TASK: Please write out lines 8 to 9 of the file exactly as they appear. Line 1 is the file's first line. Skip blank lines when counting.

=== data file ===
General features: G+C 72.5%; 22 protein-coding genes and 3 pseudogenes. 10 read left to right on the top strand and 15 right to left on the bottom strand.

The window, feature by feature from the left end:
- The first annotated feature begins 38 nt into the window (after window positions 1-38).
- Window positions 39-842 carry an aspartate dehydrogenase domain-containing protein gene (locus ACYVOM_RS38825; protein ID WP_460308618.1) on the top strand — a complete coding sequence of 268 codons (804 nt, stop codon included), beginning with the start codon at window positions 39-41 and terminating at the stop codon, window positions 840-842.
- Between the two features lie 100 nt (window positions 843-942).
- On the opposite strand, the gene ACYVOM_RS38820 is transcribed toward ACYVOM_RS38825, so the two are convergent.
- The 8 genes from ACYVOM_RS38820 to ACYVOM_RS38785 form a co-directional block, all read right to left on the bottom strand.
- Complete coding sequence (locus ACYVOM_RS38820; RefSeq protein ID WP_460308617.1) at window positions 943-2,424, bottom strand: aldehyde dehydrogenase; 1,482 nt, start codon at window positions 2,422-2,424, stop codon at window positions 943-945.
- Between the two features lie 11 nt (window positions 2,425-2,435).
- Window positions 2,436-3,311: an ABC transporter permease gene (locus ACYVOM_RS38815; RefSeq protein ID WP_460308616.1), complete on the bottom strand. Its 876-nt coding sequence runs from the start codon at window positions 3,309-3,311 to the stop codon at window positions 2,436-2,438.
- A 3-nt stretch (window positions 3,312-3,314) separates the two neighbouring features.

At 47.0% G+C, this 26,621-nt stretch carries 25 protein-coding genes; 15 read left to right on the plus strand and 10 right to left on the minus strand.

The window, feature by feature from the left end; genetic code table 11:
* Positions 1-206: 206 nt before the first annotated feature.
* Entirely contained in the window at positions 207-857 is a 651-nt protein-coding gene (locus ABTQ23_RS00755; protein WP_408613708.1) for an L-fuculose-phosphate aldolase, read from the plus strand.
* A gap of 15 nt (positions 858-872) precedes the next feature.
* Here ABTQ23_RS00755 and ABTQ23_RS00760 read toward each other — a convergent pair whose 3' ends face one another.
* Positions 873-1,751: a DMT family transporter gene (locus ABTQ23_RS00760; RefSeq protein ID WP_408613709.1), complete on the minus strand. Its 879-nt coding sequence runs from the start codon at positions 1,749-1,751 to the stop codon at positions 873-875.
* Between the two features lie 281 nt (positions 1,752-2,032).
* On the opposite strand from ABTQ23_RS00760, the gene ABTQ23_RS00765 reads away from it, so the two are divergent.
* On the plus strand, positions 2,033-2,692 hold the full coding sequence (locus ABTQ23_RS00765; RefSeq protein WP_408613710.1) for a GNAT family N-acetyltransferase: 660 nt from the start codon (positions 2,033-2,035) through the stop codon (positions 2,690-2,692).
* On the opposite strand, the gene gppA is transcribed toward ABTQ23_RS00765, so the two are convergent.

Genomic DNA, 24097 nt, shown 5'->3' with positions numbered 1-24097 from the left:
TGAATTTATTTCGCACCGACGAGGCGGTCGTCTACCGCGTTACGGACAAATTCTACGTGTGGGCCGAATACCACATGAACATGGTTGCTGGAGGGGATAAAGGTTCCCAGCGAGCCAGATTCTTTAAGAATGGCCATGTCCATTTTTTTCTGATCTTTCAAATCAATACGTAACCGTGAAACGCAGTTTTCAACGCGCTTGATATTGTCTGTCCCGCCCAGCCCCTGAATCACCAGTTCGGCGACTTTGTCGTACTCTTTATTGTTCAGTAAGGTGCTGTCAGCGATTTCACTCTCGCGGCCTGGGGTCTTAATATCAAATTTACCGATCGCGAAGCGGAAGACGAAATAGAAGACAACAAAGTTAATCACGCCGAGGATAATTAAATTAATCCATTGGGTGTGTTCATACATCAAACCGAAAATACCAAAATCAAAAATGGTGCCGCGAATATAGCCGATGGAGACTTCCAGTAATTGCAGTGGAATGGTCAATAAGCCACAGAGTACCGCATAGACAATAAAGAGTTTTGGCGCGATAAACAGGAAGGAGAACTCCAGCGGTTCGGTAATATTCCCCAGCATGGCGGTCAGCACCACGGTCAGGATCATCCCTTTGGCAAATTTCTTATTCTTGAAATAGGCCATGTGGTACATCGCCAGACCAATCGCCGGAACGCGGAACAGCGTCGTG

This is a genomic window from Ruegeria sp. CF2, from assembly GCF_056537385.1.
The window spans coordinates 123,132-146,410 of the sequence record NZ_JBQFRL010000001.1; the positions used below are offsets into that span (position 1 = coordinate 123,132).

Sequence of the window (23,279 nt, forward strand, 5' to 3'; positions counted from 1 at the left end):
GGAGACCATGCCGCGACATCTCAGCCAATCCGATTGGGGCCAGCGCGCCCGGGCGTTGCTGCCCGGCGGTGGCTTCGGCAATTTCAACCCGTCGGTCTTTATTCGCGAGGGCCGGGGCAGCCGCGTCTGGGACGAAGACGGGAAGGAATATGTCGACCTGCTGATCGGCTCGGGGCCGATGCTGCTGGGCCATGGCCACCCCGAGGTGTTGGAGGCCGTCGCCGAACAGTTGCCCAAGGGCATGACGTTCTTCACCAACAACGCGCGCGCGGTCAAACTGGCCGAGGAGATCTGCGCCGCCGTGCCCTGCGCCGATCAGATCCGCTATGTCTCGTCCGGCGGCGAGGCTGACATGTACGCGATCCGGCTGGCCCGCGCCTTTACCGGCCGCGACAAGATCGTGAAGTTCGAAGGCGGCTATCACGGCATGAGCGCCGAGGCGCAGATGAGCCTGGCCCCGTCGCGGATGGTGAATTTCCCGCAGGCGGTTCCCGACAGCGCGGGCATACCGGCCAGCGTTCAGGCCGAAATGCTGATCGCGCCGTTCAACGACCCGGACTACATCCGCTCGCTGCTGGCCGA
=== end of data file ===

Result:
- Complete coding sequence (locus ACYVOM_RS38820; RefSeq protein ID WP_460308617.1) at window positions 943-2,424, bottom strand: aldehyde dehydrogenase; 1,482 nt, start codon at window positions 2,422-2,424, stop codon at window positions 943-945.
- Between the two features lie 11 nt (window positions 2,425-2,435).